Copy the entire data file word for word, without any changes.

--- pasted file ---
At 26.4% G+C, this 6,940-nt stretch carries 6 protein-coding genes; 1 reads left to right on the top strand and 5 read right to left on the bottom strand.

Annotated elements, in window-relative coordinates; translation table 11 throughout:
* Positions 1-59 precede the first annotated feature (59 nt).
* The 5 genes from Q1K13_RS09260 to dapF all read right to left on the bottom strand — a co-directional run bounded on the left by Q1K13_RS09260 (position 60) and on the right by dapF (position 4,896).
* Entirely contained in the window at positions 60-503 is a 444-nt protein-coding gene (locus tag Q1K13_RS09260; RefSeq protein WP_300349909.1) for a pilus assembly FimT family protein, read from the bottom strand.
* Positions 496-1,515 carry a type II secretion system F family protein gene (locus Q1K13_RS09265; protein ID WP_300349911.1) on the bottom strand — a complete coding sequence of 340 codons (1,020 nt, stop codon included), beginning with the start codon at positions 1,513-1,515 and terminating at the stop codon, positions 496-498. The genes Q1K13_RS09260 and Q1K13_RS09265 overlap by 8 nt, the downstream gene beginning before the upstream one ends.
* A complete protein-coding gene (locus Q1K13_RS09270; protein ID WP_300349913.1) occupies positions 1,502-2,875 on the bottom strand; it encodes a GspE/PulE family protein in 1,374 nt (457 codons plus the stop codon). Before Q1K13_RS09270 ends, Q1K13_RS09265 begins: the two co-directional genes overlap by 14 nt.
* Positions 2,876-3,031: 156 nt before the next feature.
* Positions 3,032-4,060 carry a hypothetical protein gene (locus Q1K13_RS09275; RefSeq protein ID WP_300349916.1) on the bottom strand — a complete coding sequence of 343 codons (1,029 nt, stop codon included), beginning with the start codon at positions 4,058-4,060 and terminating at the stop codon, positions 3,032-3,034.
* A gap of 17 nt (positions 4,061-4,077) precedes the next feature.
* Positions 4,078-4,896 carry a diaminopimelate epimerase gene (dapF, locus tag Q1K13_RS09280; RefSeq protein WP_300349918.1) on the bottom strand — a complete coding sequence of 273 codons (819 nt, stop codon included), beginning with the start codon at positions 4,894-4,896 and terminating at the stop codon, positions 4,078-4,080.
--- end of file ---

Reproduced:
At 26.4% G+C, this 6,940-nt stretch carries 6 protein-coding genes; 1 reads left to right on the top strand and 5 read right to left on the bottom strand.

Annotated elements, in window-relative coordinates; translation table 11 throughout:
* Positions 1-59 precede the first annotated feature (59 nt).
* The 5 genes from Q1K13_RS09260 to dapF all read right to left on the bottom strand — a co-directional run bounded on the left by Q1K13_RS09260 (position 60) and on the right by dapF (position 4,896).
* Entirely contained in the window at positions 60-503 is a 444-nt protein-coding gene (locus tag Q1K13_RS09260; RefSeq protein WP_300349909.1) for a pilus assembly FimT family protein, read from the bottom strand.
* Positions 496-1,515 carry a type II secretion system F family protein gene (locus Q1K13_RS09265; protein ID WP_300349911.1) on the bottom strand — a complete coding sequence of 340 codons (1,020 nt, stop codon included), beginning with the start codon at positions 1,513-1,515 and terminating at the stop codon, positions 496-498. The genes Q1K13_RS09260 and Q1K13_RS09265 overlap by 8 nt, the downstream gene beginning before the upstream one ends.
* A complete protein-coding gene (locus Q1K13_RS09270; protein ID WP_300349913.1) occupies positions 1,502-2,875 on the bottom strand; it encodes a GspE/PulE family protein in 1,374 nt (457 codons plus the stop codon). Before Q1K13_RS09270 ends, Q1K13_RS09265 begins: the two co-directional genes overlap by 14 nt.
* Positions 2,876-3,031: 156 nt before the next feature.
* Positions 3,032-4,060 carry a hypothetical protein gene (locus Q1K13_RS09275; RefSeq protein ID WP_300349916.1) on the bottom strand — a complete coding sequence of 343 codons (1,029 nt, stop codon included), beginning with the start codon at positions 4,058-4,060 and terminating at the stop codon, positions 3,032-3,034.
* A gap of 17 nt (positions 4,061-4,077) precedes the next feature.
* Positions 4,078-4,896 carry a diaminopimelate epimerase gene (dapF, locus tag Q1K13_RS09280; RefSeq protein WP_300349918.1) on the bottom strand — a complete coding sequence of 273 codons (819 nt, stop codon included), beginning with the start codon at positions 4,894-4,896 and terminating at the stop codon, positions 4,078-4,080.